There was, for sure, as anyone rehearsed in the songs of Frank Sinatra would expect, an awful lot of coffee in Brazil. But, exceeding our expectations, perhaps, there was also an awful lot of openEHR as well, at Medinfo2015 in Sao Paulo - in presentations, tutorials, workshops and posters. The exhibition stand, ably brought together by our Management Board and Industry Partners, was well designed and softly stated, capturing the spirit of openEHR in a simple banner – openEHR – An Open, Vendor-Neutral eHealth Data Platform.
We kept coming back to the stand to regroup and attend to new visitors – one minute a conversation about applying openEHR in a 300 centre neurology network in Russia, then half an hour of reminiscence with a conference keynote speaker about the progress of his health data bank initiative, internationally, then shaking hands and talking with a vice-president of one of the major US vendors, keen to explore how they might get involved … and so it went on from Tuesday to Sunday.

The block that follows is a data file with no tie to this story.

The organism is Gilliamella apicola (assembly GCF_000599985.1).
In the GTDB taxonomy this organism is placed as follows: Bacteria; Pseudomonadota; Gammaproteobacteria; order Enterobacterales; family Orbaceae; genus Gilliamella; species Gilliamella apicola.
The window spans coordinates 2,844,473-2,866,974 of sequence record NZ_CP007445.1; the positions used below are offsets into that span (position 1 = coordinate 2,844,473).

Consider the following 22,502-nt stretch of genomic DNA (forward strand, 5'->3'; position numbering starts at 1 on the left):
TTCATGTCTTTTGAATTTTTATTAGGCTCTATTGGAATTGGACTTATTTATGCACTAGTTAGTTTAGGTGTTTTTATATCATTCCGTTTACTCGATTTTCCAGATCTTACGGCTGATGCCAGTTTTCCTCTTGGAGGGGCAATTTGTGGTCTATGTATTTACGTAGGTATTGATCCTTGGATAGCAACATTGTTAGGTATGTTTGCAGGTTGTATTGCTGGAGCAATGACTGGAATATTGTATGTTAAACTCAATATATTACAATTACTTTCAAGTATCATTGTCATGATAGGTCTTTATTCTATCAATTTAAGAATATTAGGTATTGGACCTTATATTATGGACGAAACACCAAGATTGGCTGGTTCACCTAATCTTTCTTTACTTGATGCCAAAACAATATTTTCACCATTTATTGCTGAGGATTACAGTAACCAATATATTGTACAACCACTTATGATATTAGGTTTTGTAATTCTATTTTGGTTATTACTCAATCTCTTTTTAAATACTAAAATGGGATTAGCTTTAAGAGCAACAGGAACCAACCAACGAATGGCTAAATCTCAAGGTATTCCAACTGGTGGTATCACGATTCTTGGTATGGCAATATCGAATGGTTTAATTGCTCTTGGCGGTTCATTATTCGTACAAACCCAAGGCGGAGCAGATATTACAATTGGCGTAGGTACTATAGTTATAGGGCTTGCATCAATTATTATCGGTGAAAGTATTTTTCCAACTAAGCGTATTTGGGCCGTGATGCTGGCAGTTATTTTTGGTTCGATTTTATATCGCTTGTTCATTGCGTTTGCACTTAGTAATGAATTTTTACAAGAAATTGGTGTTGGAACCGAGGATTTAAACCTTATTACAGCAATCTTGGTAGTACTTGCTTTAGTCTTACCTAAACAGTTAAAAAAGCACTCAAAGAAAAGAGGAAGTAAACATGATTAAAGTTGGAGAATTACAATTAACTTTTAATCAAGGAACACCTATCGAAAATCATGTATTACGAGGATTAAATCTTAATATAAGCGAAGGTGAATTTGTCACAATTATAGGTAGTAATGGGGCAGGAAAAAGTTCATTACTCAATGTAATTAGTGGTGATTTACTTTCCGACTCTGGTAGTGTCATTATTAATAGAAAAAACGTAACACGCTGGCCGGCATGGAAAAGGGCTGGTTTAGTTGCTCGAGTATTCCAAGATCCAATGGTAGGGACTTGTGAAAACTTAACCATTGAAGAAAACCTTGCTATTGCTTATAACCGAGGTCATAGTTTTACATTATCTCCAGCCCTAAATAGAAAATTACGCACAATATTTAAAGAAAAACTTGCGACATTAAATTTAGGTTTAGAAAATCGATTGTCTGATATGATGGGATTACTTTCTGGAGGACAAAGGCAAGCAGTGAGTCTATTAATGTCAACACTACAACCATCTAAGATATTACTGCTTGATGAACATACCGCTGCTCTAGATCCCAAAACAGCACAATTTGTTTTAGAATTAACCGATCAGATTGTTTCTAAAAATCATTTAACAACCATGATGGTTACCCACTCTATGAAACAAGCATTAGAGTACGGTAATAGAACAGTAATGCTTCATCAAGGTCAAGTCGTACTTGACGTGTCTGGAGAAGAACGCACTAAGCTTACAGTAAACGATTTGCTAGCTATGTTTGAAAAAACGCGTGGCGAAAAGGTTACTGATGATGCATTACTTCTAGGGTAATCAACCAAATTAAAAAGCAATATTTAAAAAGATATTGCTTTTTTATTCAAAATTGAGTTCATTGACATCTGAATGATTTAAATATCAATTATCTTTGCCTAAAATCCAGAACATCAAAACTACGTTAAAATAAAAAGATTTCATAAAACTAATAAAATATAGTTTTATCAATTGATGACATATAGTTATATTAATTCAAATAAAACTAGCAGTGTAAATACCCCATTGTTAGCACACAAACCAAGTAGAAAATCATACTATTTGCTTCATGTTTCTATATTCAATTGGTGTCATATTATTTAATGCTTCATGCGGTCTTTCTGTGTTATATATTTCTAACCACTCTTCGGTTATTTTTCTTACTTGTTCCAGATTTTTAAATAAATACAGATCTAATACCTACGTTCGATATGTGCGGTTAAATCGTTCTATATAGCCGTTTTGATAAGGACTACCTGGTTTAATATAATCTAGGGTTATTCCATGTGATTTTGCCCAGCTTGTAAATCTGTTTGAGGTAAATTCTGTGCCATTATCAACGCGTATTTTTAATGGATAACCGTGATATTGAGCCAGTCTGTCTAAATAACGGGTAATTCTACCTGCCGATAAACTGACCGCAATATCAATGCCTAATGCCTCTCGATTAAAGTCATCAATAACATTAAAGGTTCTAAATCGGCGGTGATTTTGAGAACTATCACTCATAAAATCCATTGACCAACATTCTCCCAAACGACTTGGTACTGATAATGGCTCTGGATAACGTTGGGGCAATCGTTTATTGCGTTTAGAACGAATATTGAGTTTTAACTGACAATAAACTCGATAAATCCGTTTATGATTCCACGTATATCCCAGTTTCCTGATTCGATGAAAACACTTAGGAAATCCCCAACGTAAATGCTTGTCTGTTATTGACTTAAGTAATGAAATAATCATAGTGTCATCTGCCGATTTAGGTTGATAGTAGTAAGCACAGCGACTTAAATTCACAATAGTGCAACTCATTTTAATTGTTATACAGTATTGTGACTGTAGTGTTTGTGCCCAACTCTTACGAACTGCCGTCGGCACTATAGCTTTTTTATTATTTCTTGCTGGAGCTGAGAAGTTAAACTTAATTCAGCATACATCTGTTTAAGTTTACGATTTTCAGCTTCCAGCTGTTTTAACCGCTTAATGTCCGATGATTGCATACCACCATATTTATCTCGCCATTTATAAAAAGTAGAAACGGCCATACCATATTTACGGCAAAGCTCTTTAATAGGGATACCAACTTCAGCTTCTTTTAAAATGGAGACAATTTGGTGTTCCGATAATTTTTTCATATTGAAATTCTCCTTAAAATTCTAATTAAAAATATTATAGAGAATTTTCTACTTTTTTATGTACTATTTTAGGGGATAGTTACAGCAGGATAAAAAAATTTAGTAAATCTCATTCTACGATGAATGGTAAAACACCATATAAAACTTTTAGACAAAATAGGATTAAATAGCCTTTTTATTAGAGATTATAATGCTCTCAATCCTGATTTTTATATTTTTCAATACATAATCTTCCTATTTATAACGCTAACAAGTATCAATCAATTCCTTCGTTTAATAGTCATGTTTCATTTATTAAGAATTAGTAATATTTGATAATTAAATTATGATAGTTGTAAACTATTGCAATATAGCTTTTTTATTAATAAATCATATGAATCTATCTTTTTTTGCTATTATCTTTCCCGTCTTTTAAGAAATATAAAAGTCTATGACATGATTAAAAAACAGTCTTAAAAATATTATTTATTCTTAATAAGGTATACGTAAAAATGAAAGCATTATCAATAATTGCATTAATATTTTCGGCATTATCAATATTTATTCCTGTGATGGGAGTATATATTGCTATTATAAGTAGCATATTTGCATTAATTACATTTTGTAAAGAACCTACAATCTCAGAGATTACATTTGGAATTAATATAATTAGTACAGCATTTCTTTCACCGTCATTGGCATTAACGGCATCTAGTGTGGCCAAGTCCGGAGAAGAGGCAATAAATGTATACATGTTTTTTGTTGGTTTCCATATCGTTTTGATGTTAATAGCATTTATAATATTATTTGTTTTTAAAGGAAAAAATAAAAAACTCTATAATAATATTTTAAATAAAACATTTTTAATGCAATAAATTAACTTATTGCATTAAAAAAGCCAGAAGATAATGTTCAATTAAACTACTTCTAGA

High points for me were the presentations, from left field as it were, given by innovative people, who had come to openEHR via the web, got to understand it and how to use the openEHR methodology, arriving on the Medinfo programme, completely unbeknown to any of us, to report their progress. Prof Xudong Lu’s paper on the use and adaptation of archetypes to meet the well-rehearsed and researched requirements for clinical records for his 2500 bed hospital at Zheijang University in Hangzhou, China, was one such quite breath-taking example. There were numerous others.
For our community, it was a triumph of talent, cooperation and inventiveness, and a great opportunity for many of our members pushing for openEHR adoption to meet for the first time, compare notes and socialise with one another and with interested conference delegates. The community spirit, and, dare I say it, its youthfulness, had a great impact on the meeting and openEHR was visited and mentioned throughout the conference. It certainly had a big impact on me.